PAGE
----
31. Removes splattered grease on stove.

32. Keeps bathroom mirror from fogging.

33. Lubricates prosthetic limbs.

34. Keeps pigeons off the balcony (they hate the smell)

35. Removes all traces of duct tape.

36. Folks even spray it on their arms, hands, and knees to relieve
arthritis pain.

37. Florida 's favorite use is: 'cleans and removes love bugs from
grills and bumpers.'

38. The favorite use in the state of New York , WD-40 protects the
Statue of Liberty from the elements.

39. WD-40 attracts fish. Spray a little on live bait or lures and you
will be catching the big one in no time. Also, it's a lot cheaper than
the chemical attractants that are made for just that purpose. Keep in
mind though, using some chemical laced baits or lures for fishing are
not allowed in some
states.

40. Use it for fire ant bites. It takes the sting away immediately and
stops the itch.

41. WD-40 is great for removing crayon from walls. Spray on the mark
and wipe with a clean rag.

42. Also, if you've discovered that your teenage daughter has washed
and dried a tube of lipstick with a load of laundry, saturate the
lipstick spots with WD-40 and rewash. Presto! The lipstick is gone!

43. If you sprayed WD-40 on the distributor cap, it would displace the
moisture and allow the car to start.




P.S. The basic ingredient is FISH OIL. _____
JimWol
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PostPost by: rcraven » Wed Sep 23, 2009 9:55 pm

There's no mention of fish oil in this data sheet http://www.wd40.co.uk/media/adobe/2/0/WD-40_aerosol_MSDS.pdf :roll:
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PostPost by: paddy » Thu Sep 24, 2009 7:33 am

Snopes dispels the fish oil rumour:

http://www.snopes.com/inboxer/household/wd-40.asp

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PostPost by: SADLOTUS » Fri Sep 25, 2009 6:22 pm

Back in the year... 70s ish, I used it as a brake and clutch cleaner, used to burn off quick with the first couple of brakes or clutch uses - on a motorbike that is - Bit more reticent to do that nowadays.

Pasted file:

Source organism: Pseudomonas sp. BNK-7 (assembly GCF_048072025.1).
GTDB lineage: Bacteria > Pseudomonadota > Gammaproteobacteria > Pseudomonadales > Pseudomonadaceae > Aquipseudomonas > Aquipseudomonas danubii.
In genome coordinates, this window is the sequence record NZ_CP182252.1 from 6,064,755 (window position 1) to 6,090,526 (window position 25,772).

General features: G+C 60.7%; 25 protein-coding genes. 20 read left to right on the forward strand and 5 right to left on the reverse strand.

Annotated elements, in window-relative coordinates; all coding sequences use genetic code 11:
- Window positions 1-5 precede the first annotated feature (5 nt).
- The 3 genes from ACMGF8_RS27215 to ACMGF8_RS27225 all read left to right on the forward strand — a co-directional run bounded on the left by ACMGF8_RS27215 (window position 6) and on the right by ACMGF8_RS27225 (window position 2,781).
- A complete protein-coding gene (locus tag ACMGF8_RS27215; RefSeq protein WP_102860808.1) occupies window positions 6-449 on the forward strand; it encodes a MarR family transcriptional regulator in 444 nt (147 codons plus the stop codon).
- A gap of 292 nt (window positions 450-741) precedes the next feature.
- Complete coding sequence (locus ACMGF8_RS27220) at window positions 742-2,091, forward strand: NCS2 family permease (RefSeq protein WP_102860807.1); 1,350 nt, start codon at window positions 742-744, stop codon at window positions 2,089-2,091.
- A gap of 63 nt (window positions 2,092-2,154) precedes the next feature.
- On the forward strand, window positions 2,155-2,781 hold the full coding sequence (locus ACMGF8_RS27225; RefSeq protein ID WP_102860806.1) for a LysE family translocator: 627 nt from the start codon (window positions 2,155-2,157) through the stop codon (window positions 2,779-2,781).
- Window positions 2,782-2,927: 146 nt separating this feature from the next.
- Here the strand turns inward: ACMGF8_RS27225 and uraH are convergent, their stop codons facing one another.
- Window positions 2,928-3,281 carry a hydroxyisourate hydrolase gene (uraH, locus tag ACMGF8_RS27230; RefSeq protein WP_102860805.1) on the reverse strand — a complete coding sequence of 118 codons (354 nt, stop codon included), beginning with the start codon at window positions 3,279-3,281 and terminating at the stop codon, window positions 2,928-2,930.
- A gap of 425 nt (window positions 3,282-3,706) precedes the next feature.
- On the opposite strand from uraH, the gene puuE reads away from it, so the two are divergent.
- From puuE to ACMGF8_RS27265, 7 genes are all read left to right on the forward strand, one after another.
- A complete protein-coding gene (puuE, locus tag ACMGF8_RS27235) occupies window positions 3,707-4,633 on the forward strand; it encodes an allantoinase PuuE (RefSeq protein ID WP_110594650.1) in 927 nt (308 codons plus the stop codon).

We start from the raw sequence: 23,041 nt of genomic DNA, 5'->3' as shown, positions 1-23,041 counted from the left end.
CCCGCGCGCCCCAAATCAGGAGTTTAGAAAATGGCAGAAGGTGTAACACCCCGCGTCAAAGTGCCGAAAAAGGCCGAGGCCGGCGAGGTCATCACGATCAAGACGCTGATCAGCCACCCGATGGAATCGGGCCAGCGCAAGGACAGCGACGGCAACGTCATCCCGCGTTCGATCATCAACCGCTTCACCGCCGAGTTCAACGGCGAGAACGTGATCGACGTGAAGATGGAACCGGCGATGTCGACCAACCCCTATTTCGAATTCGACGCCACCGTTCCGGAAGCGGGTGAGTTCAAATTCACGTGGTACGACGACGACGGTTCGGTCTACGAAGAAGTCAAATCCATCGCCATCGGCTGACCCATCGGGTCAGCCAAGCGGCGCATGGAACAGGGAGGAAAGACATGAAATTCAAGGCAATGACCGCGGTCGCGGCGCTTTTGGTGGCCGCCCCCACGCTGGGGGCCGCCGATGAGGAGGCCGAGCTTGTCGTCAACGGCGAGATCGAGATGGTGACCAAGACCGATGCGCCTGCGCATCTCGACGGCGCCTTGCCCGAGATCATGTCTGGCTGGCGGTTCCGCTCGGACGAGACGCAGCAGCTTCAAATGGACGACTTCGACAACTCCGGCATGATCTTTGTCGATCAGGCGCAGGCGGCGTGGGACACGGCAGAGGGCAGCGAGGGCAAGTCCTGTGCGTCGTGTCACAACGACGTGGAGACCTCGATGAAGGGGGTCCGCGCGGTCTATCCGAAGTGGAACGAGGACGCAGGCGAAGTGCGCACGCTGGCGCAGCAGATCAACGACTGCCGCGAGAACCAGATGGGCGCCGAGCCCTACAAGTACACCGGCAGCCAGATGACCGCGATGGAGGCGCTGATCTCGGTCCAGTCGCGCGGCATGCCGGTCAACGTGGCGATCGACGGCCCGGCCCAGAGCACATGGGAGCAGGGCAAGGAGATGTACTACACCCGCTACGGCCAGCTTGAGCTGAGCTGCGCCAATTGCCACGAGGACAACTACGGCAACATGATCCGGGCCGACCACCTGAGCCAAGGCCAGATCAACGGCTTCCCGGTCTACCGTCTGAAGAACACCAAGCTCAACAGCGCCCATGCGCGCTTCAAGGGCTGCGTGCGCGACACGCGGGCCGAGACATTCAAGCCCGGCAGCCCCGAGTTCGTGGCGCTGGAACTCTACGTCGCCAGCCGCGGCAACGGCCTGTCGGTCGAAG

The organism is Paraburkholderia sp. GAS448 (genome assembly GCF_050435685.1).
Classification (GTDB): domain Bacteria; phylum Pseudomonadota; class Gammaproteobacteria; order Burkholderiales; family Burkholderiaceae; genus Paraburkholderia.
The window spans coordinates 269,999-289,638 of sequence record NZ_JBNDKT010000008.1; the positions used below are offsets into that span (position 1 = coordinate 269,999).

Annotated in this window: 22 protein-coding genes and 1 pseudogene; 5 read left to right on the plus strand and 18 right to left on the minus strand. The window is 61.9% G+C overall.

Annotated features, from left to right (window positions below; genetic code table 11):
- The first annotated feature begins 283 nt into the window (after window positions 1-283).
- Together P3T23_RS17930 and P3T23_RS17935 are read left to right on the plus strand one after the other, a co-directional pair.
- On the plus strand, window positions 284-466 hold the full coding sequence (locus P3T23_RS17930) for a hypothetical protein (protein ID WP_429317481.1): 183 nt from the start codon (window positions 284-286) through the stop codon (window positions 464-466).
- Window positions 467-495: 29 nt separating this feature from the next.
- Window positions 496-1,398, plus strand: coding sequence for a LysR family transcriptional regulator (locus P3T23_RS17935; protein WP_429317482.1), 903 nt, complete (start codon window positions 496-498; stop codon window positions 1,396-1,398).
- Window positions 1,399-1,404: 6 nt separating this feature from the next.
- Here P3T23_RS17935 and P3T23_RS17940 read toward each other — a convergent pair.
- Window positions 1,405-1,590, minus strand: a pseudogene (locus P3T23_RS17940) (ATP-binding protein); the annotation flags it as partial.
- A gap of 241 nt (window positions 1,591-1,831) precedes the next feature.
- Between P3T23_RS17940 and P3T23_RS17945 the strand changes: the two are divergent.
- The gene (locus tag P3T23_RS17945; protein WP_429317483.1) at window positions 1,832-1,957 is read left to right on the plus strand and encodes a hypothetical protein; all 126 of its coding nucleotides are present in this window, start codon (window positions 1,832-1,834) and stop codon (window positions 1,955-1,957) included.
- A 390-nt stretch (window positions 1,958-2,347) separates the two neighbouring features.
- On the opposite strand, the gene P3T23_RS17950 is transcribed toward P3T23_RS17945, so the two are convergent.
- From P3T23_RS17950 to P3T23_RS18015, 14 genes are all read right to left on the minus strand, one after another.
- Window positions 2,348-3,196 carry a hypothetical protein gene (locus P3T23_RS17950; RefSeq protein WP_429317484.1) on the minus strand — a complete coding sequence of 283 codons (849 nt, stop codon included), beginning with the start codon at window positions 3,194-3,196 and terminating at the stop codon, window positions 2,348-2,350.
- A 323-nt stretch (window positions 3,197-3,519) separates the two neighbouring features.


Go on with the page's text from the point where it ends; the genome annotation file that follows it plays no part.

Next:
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PostPost by: handi_andi » Sat Sep 26, 2009 9:02 pm

Well given it is mainly white spirit as far as i remember then most of the list are probably true.

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PostPost by: Spyder fan » Thu Oct 15, 2009 9:12 pm

Item 17 : Lubricates door hinges etc has made me a load of money over the years.

I'm an architectural ironmonger and we sell door hinges that have ball bearing races fitted to prolong the life of the hinge at the knuckle joints, these races are packed with grease at the factory and generally require no maintenance. We state in our maintenance manual that 'Ball bearing hinges are sealed for life and generally require no maintenance, in the event that the hinges require lubrication due to them becoming noisy or squeaking they should be re-greased using a proprietary spray grease:**** on no account should a solvent type lubricant such as WD40 be used as this will strip the remaining grease from the bearings which will drastically reduce the life span of the product******

Old plain bearing hinges used to require a 6 monthly or yearly dose of 3 in 1 or castrol LM to stop them squeaking, when we started selling the new improved ball bearing items, no one thought to stop the maintenance program for them on commercial buildings with the result that good old WD40 was sprayed liberally by maintenance operatives and janitors throughout the land who mistakenly thought that such a thin oil would actually have lubricating properties suitable for an extreme pressure application such as a hinge knuckle........... you wouldn''t put the stuff in your diff now would you?

Good fun list though and some correct uses as well.

Regards

Alan
Kindest regards